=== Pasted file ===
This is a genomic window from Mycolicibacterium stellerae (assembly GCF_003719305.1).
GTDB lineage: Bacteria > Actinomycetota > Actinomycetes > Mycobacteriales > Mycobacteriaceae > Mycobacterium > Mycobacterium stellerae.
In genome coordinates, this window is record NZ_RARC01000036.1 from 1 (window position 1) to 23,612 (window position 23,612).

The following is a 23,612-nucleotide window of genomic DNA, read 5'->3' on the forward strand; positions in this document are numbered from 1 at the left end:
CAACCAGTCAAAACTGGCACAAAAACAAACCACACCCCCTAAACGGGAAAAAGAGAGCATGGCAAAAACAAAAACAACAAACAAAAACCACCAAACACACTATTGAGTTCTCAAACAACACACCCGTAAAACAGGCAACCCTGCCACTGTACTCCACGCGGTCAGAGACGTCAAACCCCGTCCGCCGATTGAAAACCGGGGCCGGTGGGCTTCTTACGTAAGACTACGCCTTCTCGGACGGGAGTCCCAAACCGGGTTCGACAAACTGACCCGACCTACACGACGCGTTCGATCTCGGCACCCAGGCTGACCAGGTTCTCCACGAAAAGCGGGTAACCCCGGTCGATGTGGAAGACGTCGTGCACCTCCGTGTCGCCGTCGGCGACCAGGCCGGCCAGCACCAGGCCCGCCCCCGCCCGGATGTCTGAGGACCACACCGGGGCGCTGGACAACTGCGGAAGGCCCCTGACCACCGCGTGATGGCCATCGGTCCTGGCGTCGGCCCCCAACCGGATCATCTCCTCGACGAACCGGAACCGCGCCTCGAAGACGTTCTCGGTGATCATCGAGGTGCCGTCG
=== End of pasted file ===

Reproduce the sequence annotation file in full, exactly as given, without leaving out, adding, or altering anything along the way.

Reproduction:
This is a genomic window from Mycolicibacterium stellerae (assembly GCF_003719305.1).
GTDB lineage: Bacteria > Actinomycetota > Actinomycetes > Mycobacteriales > Mycobacteriaceae > Mycobacterium > Mycobacterium stellerae.
In genome coordinates, this window is record NZ_RARC01000036.1 from 1 (window position 1) to 23,612 (window position 23,612).

The following is a 23,612-nucleotide window of genomic DNA, read 5'->3' on the forward strand; positions in this document are numbered from 1 at the left end:
CAACCAGTCAAAACTGGCACAAAAACAAACCACACCCCCTAAACGGGAAAAAGAGAGCATGGCAAAAACAAAAACAACAAACAAAAACCACCAAACACACTATTGAGTTCTCAAACAACACACCCGTAAAACAGGCAACCCTGCCACTGTACTCCACGCGGTCAGAGACGTCAAACCCCGTCCGCCGATTGAAAACCGGGGCCGGTGGGCTTCTTACGTAAGACTACGCCTTCTCGGACGGGAGTCCCAAACCGGGTTCGACAAACTGACCCGACCTACACGACGCGTTCGATCTCGGCACCCAGGCTGACCAGGTTCTCCACGAAAAGCGGGTAACCCCGGTCGATGTGGAAGACGTCGTGCACCTCCGTGTCGCCGTCGGCGACCAGGCCGGCCAGCACCAGGCCCGCCCCCGCCCGGATGTCTGAGGACCACACCGGGGCGCTGGACAACTGCGGAAGGCCCCTGACCACCGCGTGATGGCCATCGGTCCTGGCGTCGGCCCCCAACCGGATCATCTCCTCGACGAACCGGAACCGCGCCTCGAAGACGTTCTCGGTGATCATCGAGGTGCCGTCG